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Six STEM education trends to look for in 2019

Ayah Bdeir, founder of littleBits, considers how children can be more involved in STEM, helping empower them to solve the challenges of the future. Here she gives her top trends for 2019.

With the current STEM job shortage costing the UK an average £1.5bn per year, STEM has taken its place as a must-have skill for today’s students. As a result, classrooms and libraries are looking to new ways to incorporate STEM learning in 2019.

The next year in STEM will be all about:

Focusing on code: Steve Jobs said: “I think everybody in this country should learn how to program a computer, because it teaches you how to think. I view computer science as a liberal art.” And he might be right.

Computer science and Engineering graduates are currently the highest paid, and industry demand for coding jobs is far higher than the current number of workers who are qualified to do the work. 2019 will be the year that educators focus in on giving kids a solid foundation in coding so that they can be competitive in the future of work.

Teaching our teachers: Many teachers were not taught STEM topics when they were in school – with just 47% of them having a relevant GCSE and this number drops to 20% in the most deprived schools. As the need for coding instruction in the classroom increases, professional development for teachers will take centre stage in 2019.

Incorporating STEM into other subjects: Kids need to see science, technology, engineering, and math in subjects that are not science, technology, engineering, and maths. STEM is quickly becoming a part of every subject, and in the coming year, educators will increasingly incorporate STEM lessons into English, History, Social Studies, Photography, and every subject in between.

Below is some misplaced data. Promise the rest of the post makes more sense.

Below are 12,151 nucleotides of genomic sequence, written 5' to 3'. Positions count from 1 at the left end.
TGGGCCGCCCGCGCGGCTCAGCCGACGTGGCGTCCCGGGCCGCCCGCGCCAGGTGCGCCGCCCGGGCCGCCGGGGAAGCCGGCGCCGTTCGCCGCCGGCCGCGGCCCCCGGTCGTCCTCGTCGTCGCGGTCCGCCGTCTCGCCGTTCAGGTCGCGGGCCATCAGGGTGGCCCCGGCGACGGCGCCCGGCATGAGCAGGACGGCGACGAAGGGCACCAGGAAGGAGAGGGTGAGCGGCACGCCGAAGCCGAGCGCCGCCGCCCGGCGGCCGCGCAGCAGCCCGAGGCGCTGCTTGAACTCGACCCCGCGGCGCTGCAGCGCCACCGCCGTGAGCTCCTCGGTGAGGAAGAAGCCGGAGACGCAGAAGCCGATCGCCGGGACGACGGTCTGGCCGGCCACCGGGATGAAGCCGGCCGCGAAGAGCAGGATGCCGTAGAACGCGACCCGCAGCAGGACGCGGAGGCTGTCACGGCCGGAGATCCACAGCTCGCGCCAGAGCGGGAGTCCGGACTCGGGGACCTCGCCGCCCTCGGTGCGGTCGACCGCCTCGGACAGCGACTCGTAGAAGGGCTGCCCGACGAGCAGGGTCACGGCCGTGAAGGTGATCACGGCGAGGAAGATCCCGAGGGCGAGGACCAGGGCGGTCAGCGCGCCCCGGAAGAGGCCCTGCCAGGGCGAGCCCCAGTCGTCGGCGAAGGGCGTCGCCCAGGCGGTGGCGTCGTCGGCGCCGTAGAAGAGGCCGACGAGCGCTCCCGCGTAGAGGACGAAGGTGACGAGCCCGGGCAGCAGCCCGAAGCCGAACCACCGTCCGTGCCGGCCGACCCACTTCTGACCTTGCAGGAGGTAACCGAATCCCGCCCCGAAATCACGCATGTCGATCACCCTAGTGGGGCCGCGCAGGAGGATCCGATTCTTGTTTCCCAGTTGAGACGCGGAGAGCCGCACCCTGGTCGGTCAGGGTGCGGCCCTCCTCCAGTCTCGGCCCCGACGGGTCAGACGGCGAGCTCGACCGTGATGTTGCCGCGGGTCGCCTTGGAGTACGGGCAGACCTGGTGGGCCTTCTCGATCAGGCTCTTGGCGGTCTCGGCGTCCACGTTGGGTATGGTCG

Making time for play: According to researchers at Stanford University, too much homework could mean that kids don’t have a chance to meet their developmental needs or cultivate other critical life skills. That’s why no-homework policies for primary school children across the UK are becoming more popular as teachers make more time for play and exploration at home.

In 2019, expect to see educators advocating for play-based learning – both in and out of the classroom.

Project-based learningPBL will be incorporated into more schools across the country. Schools will introduce students to authentic problems and challenges, then encourage them to gain knowledge and skills by working for an extended period of time on solutions. Give kids access to the tools they need to invent solutions to real-world problems. Apart from the obvious benefits they get from hands-on learning, students also experience the magic of cross-collaboration.

Parental involvement: When parents are more involved in education, their kids tend to have better educational outcomes – including better grades, social skills, and behaviour. As more parents become aware of their potential impact, they will become more involved in their kids’ learning, both in the classroom and at home.